Making and breaking ties
I somehow find the hullabaloo around Indian Matchmaking hilarious.
I mean, folks are cringing about the patriarchy shown in a 5-hour Netflix series. It makes me wonder what their expressions will look like if they actually sink their teeth into the system some time. Because the show, for whatever it is worth, has not even grazed the surface of the iceberg. It is akin to kids, who have never touched the Harry Potter books in their life, screaming their lungs out about how the movies are the most amazing things to have ever happened to the world.
Okay, enough analogies. Here are my two cents on it (trust me, I will keep it to two, because I have the patience of a gnat and I know you do too. Plus, I need to get these out of my head lest I die of brain hemorrhage tonight.)
1. Put your hands up if you have never met/heard somebody say they want their prospective spouses to be as amazing as their mom/dad.
Put your hands up if you are single, over 25 and you have not once been asked why you have not gotten married yet.
Put your hands up if you are single, a girl, and over 25, and you have not once been told that the clock is ticking and you will never find anybody nice if you don't jump the gun and settle down now.
Go ahead, I will wait.
Okay, time out.
Not that I can see you folks reading this post, but I know there ain't too many hands up there. Because, let's face it. At some point, each of us have been subjected to one or all of these questions. For most of us, it is an everyday ritual. Plus, the whole shebang of Indian matchmaking comes with a set of checkboxes that need to be ticked off even before it sets things brewing in our lives.
For starters, "the girl needs to know how to cook" (Everybody can learn cooking as a life skill. But, no, "my son will not boil a kettle of water". Congratulations, brother. Way to go).
"She should take care of my son" (Why? Is it because he has the mental capacity of a two-year-old and does not know what he wants? When will people understand that marriages are relationships meant to be between two adults, between two people who share the same wavelength, between two people who can communicate and look out for each other?).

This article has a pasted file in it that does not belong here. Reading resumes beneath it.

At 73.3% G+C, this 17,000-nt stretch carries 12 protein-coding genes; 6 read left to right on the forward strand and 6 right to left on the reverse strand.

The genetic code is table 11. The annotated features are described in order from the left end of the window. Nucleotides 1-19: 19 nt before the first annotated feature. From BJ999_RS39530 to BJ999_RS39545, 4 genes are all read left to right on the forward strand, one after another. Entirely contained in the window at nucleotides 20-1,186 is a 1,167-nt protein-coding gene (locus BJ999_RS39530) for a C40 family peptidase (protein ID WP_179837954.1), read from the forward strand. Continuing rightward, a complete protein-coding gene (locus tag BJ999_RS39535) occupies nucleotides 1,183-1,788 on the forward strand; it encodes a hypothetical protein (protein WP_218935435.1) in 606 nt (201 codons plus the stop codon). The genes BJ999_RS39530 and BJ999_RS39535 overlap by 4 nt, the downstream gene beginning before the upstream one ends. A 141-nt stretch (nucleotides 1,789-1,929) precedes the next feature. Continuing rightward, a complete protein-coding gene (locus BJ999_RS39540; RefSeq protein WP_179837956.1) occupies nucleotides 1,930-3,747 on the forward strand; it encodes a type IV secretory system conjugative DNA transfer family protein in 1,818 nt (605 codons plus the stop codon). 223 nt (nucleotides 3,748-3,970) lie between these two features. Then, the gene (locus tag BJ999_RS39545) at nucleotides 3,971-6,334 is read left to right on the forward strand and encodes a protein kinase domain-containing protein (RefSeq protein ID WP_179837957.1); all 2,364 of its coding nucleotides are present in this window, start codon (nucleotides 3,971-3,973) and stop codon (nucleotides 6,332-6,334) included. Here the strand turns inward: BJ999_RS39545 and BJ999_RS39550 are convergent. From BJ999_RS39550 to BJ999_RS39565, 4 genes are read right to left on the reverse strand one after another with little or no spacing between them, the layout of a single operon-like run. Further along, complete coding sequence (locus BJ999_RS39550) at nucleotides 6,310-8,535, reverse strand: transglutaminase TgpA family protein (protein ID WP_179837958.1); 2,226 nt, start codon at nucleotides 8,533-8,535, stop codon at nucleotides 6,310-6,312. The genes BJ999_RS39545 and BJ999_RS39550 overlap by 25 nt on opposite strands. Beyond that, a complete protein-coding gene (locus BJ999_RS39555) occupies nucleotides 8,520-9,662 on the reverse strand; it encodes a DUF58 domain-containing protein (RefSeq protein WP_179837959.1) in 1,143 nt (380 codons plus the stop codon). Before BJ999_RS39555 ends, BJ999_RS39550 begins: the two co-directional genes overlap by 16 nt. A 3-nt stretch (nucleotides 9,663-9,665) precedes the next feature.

"She shouldn't be taller than him, shouldn't be earning more than him, shouldn't be more educated than him" (Ugghh, the sentence reeks so much of patriarchy that I can't even bear to write it, forget tie myself to someone who believes in all this. But wake up folks, and smell the coffee. This is the society we live in. A system that is more likely to eschew a girl pursuing her PhD, simply because the guy in question has only a bachelor's degree).
The millennials and the Gen Z are changing the scene slowly though. They seem to figure their way around - stumbling, falling, failing, getting up, dusting the bruises away, and setting off again. If nothing else, they sure are clear about the options they want to cross off, creating an outlook that's slightly less foggy.
2. Speaking of fog...when things are uncertain, we always seem to need a shoulder to shift the blame on, don't we?
As in, I know life is unpredictable and there's a superpower above us that calls all the shots. But, reaching someplace late just because the neighbor sneezed before you started or because a black cat crossed your path, is taking things a bit too far, don't you think? Or that, you applied for some job and didn't get through purely because you sent in the email during the Rahu Kaal. Sounds absolutely ridiculous, no? For all you know, you might have keyed in the address wrong or might not have even qualified for the position in the first place. But hey, why introspect your shortcomings, when there's an easier excuse out, eh?
Long story short, que sera, sera, I agree.
But don't let the alignment of the stars alone script your story. Give your brain a chance to create history.